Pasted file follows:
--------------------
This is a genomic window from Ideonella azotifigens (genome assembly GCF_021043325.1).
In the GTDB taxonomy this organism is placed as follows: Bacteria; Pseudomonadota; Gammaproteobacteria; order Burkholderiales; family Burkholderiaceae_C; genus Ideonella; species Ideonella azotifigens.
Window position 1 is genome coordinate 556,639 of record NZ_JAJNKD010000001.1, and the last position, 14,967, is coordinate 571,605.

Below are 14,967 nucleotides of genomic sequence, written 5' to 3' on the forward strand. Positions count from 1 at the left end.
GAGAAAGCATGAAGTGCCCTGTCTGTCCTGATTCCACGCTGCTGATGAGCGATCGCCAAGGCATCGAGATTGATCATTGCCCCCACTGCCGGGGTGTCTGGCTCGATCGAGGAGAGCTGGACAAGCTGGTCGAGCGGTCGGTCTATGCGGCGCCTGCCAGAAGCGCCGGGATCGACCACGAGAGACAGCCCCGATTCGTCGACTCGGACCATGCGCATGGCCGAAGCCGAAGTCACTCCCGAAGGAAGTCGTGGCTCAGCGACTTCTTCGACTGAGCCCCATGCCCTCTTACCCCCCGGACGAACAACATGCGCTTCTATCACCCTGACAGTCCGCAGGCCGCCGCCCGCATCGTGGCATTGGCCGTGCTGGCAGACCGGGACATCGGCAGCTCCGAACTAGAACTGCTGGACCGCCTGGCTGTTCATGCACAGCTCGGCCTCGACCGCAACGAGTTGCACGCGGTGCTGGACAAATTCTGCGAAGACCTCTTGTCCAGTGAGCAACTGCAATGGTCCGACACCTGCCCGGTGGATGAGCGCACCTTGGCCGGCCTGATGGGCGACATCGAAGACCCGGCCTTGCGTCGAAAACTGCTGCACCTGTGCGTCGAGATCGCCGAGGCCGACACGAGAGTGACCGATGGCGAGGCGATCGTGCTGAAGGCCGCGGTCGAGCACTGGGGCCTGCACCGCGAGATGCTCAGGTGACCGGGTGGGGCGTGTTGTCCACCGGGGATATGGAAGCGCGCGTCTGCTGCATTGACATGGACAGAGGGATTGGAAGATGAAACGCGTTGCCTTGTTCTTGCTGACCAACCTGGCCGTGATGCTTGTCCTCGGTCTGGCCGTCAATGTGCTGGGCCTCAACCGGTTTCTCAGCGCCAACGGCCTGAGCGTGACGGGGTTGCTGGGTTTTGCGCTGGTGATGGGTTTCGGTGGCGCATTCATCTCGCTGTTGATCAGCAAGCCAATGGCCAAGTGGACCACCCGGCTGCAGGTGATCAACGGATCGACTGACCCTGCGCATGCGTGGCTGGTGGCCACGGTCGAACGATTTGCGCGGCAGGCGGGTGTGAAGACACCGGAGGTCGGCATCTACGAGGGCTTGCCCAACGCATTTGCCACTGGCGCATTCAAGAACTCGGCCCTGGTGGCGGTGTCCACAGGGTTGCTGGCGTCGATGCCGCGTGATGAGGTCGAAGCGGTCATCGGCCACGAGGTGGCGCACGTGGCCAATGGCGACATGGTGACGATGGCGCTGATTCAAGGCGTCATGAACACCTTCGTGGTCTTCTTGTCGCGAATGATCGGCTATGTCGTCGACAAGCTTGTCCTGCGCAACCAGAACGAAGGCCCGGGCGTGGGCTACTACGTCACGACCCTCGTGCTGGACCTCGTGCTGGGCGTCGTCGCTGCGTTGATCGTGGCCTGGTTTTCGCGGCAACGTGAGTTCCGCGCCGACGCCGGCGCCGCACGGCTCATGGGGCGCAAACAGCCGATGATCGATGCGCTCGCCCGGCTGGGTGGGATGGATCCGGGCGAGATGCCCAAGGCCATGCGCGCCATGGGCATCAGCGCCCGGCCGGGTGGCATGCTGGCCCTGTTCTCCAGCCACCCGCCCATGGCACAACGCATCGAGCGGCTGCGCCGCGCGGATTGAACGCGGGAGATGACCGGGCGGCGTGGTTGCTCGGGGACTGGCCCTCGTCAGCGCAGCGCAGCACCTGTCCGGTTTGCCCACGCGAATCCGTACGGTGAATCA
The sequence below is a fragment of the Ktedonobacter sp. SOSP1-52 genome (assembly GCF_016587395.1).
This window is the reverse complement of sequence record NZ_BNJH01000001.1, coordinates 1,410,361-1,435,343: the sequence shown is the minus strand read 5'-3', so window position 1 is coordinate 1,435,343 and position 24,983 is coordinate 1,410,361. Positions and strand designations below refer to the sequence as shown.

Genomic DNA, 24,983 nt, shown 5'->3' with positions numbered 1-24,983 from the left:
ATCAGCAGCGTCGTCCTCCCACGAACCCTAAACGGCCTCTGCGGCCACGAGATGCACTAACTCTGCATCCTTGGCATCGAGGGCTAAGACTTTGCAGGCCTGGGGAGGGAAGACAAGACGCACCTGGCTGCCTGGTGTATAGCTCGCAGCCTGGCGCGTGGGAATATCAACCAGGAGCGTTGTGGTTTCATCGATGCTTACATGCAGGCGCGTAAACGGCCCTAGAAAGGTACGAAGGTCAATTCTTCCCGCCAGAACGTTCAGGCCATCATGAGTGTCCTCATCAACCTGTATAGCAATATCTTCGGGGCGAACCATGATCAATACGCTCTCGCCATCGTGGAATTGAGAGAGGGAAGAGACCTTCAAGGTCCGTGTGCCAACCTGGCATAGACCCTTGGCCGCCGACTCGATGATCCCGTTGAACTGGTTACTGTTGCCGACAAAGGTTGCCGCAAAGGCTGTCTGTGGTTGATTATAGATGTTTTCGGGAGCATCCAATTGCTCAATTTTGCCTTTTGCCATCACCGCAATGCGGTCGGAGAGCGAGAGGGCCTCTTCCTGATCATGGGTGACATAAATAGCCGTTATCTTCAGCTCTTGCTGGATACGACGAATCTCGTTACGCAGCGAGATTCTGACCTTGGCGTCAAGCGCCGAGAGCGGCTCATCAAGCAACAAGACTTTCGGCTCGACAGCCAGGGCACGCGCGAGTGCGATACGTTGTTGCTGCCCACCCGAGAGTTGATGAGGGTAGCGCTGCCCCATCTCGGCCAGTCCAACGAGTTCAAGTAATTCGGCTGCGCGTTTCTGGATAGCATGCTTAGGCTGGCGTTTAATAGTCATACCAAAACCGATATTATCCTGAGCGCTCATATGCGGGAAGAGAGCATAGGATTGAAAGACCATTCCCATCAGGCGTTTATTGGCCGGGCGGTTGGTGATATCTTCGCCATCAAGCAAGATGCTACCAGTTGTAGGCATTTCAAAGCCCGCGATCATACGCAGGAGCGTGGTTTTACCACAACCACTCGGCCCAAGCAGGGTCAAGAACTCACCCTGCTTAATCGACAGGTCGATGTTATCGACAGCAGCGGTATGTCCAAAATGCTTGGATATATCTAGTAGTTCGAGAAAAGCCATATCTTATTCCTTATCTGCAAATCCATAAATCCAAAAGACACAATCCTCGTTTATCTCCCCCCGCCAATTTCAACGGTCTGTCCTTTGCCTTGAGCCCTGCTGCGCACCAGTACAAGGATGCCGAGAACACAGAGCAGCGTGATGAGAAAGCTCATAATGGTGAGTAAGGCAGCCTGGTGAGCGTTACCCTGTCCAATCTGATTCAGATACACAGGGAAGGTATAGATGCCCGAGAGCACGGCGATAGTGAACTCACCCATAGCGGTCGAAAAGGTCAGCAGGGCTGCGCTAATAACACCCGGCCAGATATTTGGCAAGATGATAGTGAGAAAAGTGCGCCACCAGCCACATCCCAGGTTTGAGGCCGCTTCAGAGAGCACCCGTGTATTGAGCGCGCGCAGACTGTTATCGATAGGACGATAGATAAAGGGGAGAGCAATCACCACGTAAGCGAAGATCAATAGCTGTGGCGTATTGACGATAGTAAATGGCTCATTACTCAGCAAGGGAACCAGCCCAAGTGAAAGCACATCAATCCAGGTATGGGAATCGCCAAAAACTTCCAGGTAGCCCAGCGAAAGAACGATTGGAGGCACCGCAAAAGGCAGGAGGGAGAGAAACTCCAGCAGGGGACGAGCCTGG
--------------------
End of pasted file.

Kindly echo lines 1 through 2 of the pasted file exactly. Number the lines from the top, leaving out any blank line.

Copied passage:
This is a genomic window from Ideonella azotifigens (genome assembly GCF_021043325.1).
In the GTDB taxonomy this organism is placed as follows: Bacteria; Pseudomonadota; Gammaproteobacteria; order Burkholderiales; family Burkholderiaceae_C; genus Ideonella; species Ideonella azotifigens.